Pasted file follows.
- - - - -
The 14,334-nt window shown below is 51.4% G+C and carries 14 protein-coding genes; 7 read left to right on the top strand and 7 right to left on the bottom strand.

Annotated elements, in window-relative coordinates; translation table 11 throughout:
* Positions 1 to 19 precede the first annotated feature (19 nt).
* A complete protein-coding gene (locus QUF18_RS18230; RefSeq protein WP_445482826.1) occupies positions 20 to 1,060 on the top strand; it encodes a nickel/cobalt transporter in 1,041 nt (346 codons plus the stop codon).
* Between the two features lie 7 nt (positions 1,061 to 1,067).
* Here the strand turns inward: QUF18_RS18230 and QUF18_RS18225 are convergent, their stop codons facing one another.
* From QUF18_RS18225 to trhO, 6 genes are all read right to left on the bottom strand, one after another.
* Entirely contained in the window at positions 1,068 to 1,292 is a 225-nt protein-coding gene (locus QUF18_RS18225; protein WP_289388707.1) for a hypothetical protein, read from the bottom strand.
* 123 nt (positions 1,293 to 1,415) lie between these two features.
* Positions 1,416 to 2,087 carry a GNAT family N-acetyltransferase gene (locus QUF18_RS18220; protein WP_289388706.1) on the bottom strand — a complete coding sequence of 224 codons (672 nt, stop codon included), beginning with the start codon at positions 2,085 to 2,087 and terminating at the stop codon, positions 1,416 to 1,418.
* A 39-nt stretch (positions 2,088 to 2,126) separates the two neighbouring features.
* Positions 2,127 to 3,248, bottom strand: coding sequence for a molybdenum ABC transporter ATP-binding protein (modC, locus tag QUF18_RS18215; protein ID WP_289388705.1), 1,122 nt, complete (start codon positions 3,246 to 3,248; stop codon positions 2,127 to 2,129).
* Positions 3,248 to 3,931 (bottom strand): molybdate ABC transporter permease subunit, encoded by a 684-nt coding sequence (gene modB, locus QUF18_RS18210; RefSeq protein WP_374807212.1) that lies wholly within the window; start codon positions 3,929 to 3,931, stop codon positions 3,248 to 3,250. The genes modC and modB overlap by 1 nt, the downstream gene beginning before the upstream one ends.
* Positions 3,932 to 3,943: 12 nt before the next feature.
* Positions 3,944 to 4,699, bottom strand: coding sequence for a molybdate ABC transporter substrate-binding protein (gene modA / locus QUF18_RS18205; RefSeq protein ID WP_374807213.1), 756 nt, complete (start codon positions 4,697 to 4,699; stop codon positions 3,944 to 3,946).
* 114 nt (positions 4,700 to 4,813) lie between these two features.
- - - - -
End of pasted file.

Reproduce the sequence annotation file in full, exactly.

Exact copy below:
The 14,334-nt window shown below is 51.4% G+C and carries 14 protein-coding genes; 7 read left to right on the top strand and 7 right to left on the bottom strand.

Annotated elements, in window-relative coordinates; translation table 11 throughout:
* Positions 1 to 19 precede the first annotated feature (19 nt).
* A complete protein-coding gene (locus QUF18_RS18230; RefSeq protein WP_445482826.1) occupies positions 20 to 1,060 on the top strand; it encodes a nickel/cobalt transporter in 1,041 nt (346 codons plus the stop codon).
* Between the two features lie 7 nt (positions 1,061 to 1,067).
* Here the strand turns inward: QUF18_RS18230 and QUF18_RS18225 are convergent, their stop codons facing one another.
* From QUF18_RS18225 to trhO, 6 genes are all read right to left on the bottom strand, one after another.
* Entirely contained in the window at positions 1,068 to 1,292 is a 225-nt protein-coding gene (locus QUF18_RS18225; protein WP_289388707.1) for a hypothetical protein, read from the bottom strand.
* 123 nt (positions 1,293 to 1,415) lie between these two features.
* Positions 1,416 to 2,087 carry a GNAT family N-acetyltransferase gene (locus QUF18_RS18220; protein WP_289388706.1) on the bottom strand — a complete coding sequence of 224 codons (672 nt, stop codon included), beginning with the start codon at positions 2,085 to 2,087 and terminating at the stop codon, positions 1,416 to 1,418.
* A 39-nt stretch (positions 2,088 to 2,126) separates the two neighbouring features.
* Positions 2,127 to 3,248, bottom strand: coding sequence for a molybdenum ABC transporter ATP-binding protein (modC, locus tag QUF18_RS18215; protein ID WP_289388705.1), 1,122 nt, complete (start codon positions 3,246 to 3,248; stop codon positions 2,127 to 2,129).
* Positions 3,248 to 3,931 (bottom strand): molybdate ABC transporter permease subunit, encoded by a 684-nt coding sequence (gene modB, locus QUF18_RS18210; RefSeq protein WP_374807212.1) that lies wholly within the window; start codon positions 3,929 to 3,931, stop codon positions 3,248 to 3,250. The genes modC and modB overlap by 1 nt, the downstream gene beginning before the upstream one ends.
* Positions 3,932 to 3,943: 12 nt before the next feature.
* Positions 3,944 to 4,699, bottom strand: coding sequence for a molybdate ABC transporter substrate-binding protein (gene modA / locus QUF18_RS18205; RefSeq protein ID WP_374807213.1), 756 nt, complete (start codon positions 4,697 to 4,699; stop codon positions 3,944 to 3,946).
* 114 nt (positions 4,700 to 4,813) lie between these two features.